Applying for a non-clinical job? Here’s how to write a Medical Director resume.

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As a part of running the job board here on Look for Zebras, I come across a Medical Director resume quite frequently. I also see resumes from candidates for other physician nonclinical jobs, as well.

Here is one of the most common things I think to myself as I read them:

This physician is selling himself short.

I think highly of my fellow physicians. I know first-hand the effort (and time, and money) you’ve put into getting where you are professionally. And, of course, I want you to land a well-compensated, highly fulfilling job!

Similarly, I’m aware of the level of skill and abilities you’ve likely gained throughout your training and career. But these, unfortunately, often don’t come through on paper in the resumes I see.

There can be several reasons for this:

  • Physician job seekers don’t dedicate the time necessary to craft a good resume
  • Nobody teaches us how to write a good resume in med school
  • Physicians tend to be verbal communicators, and resumes are entirely visual

Moreover, a resume for a nonclinical job is a completely new challenge compared to updating a CV for an academic clinical position.

A Medical Director resume must answer these 5 questions

Before you rush to update your years-old resume with your current information and send it off in response to a Medical Director job description or other nonclinical opening, take a few minutes to put yourself in the reader’s shoes.

If you were the Talent Acquisition Specialist screening candidate resumes, would the resume answer these questions? For most prospective Medical Director resumes that I see, the answer is no.

By ensuring your resume covers the info below, you can really set yourself apart from other candidates.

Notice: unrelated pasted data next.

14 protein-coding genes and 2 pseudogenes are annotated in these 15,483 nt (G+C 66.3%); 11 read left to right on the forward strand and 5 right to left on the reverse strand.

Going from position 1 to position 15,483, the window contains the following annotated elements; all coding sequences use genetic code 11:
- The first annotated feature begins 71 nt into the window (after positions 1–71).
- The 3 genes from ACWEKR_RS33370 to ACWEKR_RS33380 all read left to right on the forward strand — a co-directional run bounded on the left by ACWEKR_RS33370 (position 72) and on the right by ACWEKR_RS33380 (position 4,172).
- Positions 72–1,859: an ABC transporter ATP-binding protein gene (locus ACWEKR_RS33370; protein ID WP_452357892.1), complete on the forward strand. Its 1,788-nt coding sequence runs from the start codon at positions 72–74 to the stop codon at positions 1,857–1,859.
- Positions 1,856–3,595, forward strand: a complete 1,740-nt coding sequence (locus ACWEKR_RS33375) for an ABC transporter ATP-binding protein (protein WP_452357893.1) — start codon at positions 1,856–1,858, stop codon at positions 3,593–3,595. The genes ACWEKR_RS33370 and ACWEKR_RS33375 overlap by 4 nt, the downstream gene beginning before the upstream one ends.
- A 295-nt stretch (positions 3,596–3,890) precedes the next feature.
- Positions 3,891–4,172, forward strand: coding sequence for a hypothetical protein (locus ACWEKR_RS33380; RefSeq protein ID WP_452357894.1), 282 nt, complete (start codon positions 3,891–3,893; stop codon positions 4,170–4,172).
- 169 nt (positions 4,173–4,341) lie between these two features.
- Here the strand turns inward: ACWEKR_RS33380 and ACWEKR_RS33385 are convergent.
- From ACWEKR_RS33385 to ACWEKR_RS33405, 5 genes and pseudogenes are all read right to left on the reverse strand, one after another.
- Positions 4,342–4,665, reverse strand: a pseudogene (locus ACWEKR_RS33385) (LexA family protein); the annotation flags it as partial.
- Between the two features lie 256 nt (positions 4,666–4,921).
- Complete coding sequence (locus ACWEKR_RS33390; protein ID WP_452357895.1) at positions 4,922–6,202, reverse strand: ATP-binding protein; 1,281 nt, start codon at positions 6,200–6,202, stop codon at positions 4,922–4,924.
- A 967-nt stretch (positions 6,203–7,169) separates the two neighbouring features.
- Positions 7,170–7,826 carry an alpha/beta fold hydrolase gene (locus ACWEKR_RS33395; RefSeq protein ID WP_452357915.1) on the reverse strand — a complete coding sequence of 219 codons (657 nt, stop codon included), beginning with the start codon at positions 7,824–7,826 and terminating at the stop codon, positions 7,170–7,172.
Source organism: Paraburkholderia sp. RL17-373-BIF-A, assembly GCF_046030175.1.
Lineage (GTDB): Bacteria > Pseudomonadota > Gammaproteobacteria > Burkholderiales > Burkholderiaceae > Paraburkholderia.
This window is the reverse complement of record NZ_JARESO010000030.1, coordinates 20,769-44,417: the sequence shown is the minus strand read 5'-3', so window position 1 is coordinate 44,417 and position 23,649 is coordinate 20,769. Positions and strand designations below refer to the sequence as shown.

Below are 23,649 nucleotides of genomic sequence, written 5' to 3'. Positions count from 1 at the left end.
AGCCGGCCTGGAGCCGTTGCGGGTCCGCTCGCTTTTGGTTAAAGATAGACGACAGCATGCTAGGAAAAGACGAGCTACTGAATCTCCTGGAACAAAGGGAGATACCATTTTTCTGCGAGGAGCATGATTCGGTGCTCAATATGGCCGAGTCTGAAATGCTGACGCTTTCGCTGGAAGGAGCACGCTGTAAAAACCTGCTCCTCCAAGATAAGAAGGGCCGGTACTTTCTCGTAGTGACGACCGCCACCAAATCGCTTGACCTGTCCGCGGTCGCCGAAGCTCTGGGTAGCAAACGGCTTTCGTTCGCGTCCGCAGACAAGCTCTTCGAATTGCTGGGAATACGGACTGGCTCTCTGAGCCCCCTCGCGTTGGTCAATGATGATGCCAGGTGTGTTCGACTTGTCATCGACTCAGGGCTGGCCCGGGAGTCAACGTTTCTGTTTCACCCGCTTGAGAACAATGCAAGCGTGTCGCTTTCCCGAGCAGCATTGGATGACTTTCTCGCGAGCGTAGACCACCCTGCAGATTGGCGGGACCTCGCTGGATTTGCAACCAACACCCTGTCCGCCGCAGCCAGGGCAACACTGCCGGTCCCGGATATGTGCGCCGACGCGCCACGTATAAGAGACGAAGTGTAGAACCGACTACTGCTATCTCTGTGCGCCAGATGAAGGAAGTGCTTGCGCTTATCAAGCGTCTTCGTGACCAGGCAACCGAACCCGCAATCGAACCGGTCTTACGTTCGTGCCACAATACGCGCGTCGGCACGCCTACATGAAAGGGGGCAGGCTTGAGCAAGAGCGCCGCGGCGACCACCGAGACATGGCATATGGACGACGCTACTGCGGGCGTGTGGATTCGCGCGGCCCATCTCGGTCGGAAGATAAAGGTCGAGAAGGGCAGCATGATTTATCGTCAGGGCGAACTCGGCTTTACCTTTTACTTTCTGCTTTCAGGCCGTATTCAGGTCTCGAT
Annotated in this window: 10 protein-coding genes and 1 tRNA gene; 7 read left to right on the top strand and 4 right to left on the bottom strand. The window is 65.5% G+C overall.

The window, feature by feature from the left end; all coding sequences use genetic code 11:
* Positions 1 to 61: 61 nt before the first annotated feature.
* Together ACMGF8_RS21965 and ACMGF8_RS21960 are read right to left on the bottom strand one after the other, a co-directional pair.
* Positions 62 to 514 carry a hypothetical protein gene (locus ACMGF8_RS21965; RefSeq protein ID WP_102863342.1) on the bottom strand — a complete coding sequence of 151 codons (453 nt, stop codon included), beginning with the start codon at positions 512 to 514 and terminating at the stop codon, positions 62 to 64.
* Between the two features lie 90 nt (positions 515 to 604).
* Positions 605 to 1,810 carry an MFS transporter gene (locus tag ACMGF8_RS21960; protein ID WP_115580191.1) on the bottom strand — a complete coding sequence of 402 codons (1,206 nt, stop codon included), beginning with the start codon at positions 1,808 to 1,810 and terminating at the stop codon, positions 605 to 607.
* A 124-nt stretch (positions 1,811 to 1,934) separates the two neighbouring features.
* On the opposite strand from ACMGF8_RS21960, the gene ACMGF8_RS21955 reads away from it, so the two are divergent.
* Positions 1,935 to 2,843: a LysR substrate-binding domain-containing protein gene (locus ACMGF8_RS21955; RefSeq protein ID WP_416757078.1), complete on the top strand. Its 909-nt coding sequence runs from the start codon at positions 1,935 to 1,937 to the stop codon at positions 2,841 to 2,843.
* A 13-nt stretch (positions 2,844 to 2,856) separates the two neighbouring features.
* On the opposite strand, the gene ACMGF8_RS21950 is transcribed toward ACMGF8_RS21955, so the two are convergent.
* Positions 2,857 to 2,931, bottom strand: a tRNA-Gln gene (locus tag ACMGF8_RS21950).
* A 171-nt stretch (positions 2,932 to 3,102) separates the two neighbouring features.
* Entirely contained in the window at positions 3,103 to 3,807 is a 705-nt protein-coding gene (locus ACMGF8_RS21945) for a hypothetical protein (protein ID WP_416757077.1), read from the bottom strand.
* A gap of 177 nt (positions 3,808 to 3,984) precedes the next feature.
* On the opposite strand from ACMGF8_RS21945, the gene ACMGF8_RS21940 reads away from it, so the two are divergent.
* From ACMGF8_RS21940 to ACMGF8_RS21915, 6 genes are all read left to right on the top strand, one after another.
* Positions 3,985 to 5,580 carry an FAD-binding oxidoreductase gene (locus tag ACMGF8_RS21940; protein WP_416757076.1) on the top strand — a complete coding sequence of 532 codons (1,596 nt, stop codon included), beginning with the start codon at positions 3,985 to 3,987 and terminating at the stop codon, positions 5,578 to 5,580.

1. How has your career evolved since you completed medical school?

Your resume should tell a brief story of your professional life at little more than a glance.

Make it clear that you’ve had career growth and progression, rather than just a series of training programs and jobs.

Telling a story can involve several aspects of the resume, including:

  • Sections organized in a logical order
  • Job details that demonstrate advancing responsibilities and evolving foci over time
  • No unexplained gaps in time or information

To best do this, think about where you want to go with your career. Temporarily (only in your draft version!) add in the job you’re vying for at the top of your experiences. Then add in all the data and details that logically lead up to it.

Another way to show career progression is to thoughtfully address job promotions and title changes. You can stack job entries under a single company header if you had a title change but retained similar responsibilities. Otherwise, create separate entries to demonstrate that your role changed along with a promotion. For example:

Community Health Center (Miami, FL)

Medical Director of Clinical Quality, June 2016 – Present

  • New position detail 1
  • New position detail 1
  • New position detail 1

Staff Physician, October 2000 – June 2016

  • Old position detail 1
  • Old position detail 2
  • Old position detail 3

For some nonclinical jobs, the time even before medical school may be relevant. For instance, if you worked in business or finance before starting medical school, your experience may be highly pertinent to a nonclinical Medical Director position. If this is the case, don’t leave certain parts of your job history off simply because they’re old.